Alle diese Grundaussagen sind nach Blumenberg im spätmittelalterlichen Nominalismus fragwürdig geworden. Die sichtbare Welt offenbarte jetzt nur noch einen kleinen Ausschnitt des Gott Möglichen, der seiner Schöpfung jederzeit ein anderes Aussehen geben konnte. ...
This is a text about what people believed about how powerful god was. In the ancient world people believed, that only this was possible what was real. If something didn't really exist, then it was impossible. Later, in medieval times, people thought that god had the power to decide if the world should exist or not, but god had no choice about its form. People believed, that god didn't have the power to decide what the world should look like.
According to Blumenberg, all of these basic statements have become questionable in late medieval nominalism. The visible world now revealed just a small part of what is possible for God, who could give his creation a different appearance at any time.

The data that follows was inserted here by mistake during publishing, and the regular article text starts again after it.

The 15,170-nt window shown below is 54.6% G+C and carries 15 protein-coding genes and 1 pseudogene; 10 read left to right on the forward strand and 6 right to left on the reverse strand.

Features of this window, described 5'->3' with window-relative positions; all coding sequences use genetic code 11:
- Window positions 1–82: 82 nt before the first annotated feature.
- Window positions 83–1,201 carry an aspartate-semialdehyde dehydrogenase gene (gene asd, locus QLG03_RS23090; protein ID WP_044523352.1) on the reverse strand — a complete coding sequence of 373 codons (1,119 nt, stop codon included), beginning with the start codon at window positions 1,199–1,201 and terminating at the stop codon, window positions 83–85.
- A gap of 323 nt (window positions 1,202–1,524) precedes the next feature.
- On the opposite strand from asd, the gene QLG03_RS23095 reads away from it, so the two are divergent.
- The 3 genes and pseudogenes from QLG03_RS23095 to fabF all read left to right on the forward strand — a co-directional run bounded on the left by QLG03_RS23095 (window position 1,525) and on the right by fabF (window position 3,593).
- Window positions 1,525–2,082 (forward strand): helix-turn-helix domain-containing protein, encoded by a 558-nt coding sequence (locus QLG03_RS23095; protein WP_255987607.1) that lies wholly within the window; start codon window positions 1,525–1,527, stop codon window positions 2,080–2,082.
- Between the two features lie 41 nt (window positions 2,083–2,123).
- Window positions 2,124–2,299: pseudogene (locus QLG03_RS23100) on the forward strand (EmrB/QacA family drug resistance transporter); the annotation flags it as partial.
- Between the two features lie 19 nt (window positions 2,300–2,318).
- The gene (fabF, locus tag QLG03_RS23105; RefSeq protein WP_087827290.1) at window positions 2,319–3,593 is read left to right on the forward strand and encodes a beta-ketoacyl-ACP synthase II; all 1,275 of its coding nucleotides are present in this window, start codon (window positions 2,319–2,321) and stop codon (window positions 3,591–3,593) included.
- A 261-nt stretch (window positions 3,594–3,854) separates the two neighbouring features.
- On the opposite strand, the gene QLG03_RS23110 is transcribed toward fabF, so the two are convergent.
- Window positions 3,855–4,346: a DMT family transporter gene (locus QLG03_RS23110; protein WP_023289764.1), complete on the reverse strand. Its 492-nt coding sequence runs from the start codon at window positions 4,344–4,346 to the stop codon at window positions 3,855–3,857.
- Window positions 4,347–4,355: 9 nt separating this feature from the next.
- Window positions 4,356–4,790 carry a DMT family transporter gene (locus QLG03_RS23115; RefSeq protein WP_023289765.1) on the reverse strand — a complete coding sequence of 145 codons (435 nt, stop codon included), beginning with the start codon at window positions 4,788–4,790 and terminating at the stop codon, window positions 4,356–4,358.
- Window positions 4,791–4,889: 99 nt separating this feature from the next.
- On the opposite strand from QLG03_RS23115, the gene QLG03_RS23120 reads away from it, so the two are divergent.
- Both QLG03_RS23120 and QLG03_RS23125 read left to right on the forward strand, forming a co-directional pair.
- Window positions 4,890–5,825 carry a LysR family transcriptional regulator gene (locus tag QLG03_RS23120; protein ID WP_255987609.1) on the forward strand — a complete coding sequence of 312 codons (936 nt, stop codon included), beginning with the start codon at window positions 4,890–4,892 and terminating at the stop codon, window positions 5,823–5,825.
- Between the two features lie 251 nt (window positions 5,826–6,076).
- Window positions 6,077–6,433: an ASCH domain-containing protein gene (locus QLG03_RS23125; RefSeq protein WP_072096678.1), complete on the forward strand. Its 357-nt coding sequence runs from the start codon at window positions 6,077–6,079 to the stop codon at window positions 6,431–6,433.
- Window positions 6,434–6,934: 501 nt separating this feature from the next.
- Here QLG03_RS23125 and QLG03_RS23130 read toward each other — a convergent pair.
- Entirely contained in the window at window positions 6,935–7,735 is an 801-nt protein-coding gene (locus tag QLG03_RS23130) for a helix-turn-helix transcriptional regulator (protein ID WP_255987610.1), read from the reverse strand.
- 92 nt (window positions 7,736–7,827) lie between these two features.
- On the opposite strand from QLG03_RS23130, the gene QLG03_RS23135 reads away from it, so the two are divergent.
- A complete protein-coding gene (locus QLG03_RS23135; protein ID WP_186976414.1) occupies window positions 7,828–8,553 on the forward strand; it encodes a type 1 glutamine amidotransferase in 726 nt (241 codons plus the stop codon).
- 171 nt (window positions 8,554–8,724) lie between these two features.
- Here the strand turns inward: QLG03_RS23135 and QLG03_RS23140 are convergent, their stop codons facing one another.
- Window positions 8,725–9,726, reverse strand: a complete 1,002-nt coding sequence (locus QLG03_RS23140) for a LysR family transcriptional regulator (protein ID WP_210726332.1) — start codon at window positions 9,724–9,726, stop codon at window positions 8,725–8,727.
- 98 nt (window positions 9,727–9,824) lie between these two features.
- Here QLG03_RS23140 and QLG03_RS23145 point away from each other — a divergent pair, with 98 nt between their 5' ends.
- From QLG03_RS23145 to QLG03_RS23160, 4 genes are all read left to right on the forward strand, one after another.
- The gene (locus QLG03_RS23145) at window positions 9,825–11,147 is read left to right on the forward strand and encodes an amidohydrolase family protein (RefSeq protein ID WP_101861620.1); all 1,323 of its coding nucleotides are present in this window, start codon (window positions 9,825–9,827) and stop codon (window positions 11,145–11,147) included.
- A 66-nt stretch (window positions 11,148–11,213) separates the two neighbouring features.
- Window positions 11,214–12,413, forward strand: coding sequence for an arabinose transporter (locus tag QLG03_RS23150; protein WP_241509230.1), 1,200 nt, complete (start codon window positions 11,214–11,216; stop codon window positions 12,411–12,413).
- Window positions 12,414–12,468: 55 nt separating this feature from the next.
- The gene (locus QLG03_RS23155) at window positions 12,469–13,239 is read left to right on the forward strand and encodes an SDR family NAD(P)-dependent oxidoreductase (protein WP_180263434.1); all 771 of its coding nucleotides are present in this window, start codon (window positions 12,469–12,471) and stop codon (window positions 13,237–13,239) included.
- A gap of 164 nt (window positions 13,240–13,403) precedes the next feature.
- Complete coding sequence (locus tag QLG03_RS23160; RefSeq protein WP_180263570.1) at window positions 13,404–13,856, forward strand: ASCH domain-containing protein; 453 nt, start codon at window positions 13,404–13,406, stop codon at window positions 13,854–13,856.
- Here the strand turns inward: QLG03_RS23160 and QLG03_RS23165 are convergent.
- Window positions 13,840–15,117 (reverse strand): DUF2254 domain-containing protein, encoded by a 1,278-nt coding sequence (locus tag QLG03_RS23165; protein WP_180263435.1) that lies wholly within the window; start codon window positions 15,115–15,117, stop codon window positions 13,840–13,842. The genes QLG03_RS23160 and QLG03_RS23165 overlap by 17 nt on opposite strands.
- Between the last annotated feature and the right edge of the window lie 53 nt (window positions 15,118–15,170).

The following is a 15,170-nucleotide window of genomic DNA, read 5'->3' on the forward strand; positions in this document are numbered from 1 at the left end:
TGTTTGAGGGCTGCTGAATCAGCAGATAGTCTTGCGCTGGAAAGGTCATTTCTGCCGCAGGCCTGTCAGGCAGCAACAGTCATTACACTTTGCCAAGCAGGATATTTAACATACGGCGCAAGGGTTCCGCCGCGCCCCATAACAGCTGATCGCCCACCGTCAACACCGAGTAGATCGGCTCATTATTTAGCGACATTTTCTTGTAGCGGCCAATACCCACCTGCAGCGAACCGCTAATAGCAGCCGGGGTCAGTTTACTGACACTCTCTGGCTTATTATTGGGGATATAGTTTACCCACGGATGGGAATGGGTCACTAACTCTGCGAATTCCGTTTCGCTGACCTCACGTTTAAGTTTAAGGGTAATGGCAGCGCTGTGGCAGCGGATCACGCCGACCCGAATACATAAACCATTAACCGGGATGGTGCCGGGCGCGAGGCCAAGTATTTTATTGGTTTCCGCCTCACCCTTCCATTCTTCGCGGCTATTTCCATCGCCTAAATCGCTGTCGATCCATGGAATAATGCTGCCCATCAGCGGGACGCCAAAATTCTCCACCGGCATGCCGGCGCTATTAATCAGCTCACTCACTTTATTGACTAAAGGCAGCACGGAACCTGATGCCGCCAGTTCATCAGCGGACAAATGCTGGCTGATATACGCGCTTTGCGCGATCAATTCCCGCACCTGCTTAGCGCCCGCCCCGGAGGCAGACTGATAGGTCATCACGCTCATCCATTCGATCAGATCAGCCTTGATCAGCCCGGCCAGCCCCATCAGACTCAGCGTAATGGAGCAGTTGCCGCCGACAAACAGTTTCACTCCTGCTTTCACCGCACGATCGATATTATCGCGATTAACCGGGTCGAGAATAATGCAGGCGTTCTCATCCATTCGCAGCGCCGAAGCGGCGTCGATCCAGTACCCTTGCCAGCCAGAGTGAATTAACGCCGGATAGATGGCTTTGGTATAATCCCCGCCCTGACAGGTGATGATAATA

Grammatical analysis of this sentence:
The sentence consists of a main clause and a relative clause which are separated by a comma. The relative clause starts with the masculine relative pronoun "der" (engl: who). This means, it gives further information about a male person somewhere in the context, most likely in the preceding main clause. The only word that matches, is Gott (engl: god), so the relative clause describes god: He could have given his creation a different look/appearance at any time.
So, the relative clasue was straight forward, let's have a closer look to the main clause:
The first steps also are straight forward:
In German statements the infinite verb always occupies position 2 of the sentence (very rare exceptions exist, but the sentence in question is not such an exception).
The only verb in this clause is offenbarte which is a form of offenbaren (engl: to disclose, to reveal) which needs a subject (who performs the action? who is revealing?) and an object in accusative case (what will be revealed?).